As Mona and her old friends gather for the 20th anniversary of the night of Dean’s untimely demise in a car wreck on September 30, 1955, we find McCarthy, Texas, dusty and dry: it hasn’t rained in three years and the water in the town’s municipal system has reduced to little more than a few drips.
The play is a bit of a slow burner and takes a while to get into its stride. And in some cases the accents and rapid speech made it difficult to hear what was happening. In addition, some of the sound effects – in particular, the train and the radio were far too loud making it difficult to distinguish what was actually being said on the stage.
Sandra Trott delivers a strong performance as the conflicted Mona, showing off both the character’s strengths and failings to equal measure. As her best friend Sissy, Lisa Rawlings very nearly steals the show with her interpretation of the buxom beauty and brings us to a very poignant, pivotal moment in the show when she reveals her painful secret.
However, for me, the most authentic characterisation on the stage was from Lucie Burrow as Joanne, She gave a stella performance showing a full range of emotions and all credit to her as a performer becasue I felt she was completely believable as being transgender and I loved watching her even when she was not the centre of the action.
As a backdrop, the set adds to the action perfectly – the attention to detail is spot on and one of the best I have seen in a while.
Genys Young as Juanita, was very assured as the Christian bible worshipper but on occasions her accent did slip and she moved back to a very English accent against the plethera of Texan twangs! Gail Hughes, in the role of Stella May is full of brass and sass and I particularly loved the relationship she has with the quiet and unassuming Edna Louise played by Hilary Martin. It’s much harder to play a quiet understated character because you have much less to get your teeth into as a performer.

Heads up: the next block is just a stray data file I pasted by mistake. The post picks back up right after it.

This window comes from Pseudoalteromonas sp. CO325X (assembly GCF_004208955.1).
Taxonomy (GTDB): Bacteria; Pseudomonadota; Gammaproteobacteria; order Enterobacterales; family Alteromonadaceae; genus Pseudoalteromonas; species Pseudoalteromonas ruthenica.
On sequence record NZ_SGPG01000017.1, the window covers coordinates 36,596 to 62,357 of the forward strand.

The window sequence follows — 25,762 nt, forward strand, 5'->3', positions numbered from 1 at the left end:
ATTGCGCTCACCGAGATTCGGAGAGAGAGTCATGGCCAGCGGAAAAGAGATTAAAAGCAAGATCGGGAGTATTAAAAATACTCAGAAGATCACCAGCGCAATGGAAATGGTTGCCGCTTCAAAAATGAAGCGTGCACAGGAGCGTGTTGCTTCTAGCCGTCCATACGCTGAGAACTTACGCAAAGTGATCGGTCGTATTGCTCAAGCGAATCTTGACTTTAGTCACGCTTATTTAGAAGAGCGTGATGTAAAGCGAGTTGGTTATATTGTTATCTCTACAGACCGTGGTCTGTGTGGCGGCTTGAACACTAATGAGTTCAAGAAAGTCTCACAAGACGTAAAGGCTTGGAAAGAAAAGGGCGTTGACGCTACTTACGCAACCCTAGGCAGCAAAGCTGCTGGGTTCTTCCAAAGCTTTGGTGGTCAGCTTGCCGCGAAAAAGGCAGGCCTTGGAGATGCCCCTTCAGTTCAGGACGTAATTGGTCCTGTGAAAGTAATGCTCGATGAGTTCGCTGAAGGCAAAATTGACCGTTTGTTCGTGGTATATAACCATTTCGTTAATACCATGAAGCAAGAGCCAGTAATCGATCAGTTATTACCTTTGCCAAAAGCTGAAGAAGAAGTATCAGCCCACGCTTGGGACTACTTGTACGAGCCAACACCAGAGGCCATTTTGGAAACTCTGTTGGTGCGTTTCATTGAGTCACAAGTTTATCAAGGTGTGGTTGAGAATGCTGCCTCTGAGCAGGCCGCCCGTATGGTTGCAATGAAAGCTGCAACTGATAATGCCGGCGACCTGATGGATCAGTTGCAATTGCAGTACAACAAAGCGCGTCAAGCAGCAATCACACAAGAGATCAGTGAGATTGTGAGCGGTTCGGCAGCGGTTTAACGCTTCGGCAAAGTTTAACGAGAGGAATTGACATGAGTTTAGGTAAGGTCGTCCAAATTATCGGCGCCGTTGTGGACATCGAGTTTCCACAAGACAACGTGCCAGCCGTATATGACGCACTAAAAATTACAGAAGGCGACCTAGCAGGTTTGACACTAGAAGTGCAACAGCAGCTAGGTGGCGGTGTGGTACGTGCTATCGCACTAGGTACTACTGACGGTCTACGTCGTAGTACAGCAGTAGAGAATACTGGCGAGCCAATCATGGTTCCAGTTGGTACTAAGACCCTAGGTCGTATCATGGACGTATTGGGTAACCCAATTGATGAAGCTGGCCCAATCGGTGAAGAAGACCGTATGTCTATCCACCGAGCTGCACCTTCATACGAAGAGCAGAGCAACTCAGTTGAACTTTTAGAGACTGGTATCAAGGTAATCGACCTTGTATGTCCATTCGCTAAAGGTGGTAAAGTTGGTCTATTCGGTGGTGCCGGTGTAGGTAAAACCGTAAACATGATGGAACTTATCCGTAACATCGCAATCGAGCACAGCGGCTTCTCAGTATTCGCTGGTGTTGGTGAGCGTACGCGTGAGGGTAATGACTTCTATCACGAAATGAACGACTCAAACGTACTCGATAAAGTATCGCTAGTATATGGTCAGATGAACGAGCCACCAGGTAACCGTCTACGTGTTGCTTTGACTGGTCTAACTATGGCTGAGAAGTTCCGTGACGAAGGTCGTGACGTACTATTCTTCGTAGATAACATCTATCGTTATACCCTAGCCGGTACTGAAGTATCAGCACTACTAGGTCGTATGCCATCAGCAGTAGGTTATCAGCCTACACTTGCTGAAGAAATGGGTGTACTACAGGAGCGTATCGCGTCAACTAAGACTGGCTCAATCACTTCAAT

Playing the younger versions of Mona, Sissy and Joe were Emma Thwaite, Macey Brown and Nicolas Rayment. Emma mirrored very well the character developed by Sandra and gave a pert and naïve version of the older Mona. Macey, I felt had the perfect characterisation for young Sissy but her dialogue was often garbled and difficult to understand, slowing it down would make a massive difference, in fact both girls could do with working a little more on their diction to let us really understand their stories, which would give us a much better appreciation of their obvious talents.
Nicolas as Joe and the only male in the play, was ideally cast and had great pathos and just the right amount of anger and pain to make us feel for his difficult journey which took him to his life choices 20 years later.
Blackmore Players always make you feel so welcome as soon as you walk through the door, so It was a very enjoyable evening and we look forward to their next production. Thank you so much for inviting us once again.
‘The Weir’ – The Mercury Theatre, Colchester
There is something very fascinating about 4 men and a woman in a remote pub in the Irish countryside telling each other ghost stories and anecdotes from their past. At its heart the play is about loneliness and how different people cope with it.
Each character has an enthralling monologue to deliver which when matched with the superb lighting makes them compelling. I loved the mix of jokes and arguments between the characters and the obvious disgruntlement about the broken Guinness tap or the impending arrival of the ‘Germans’.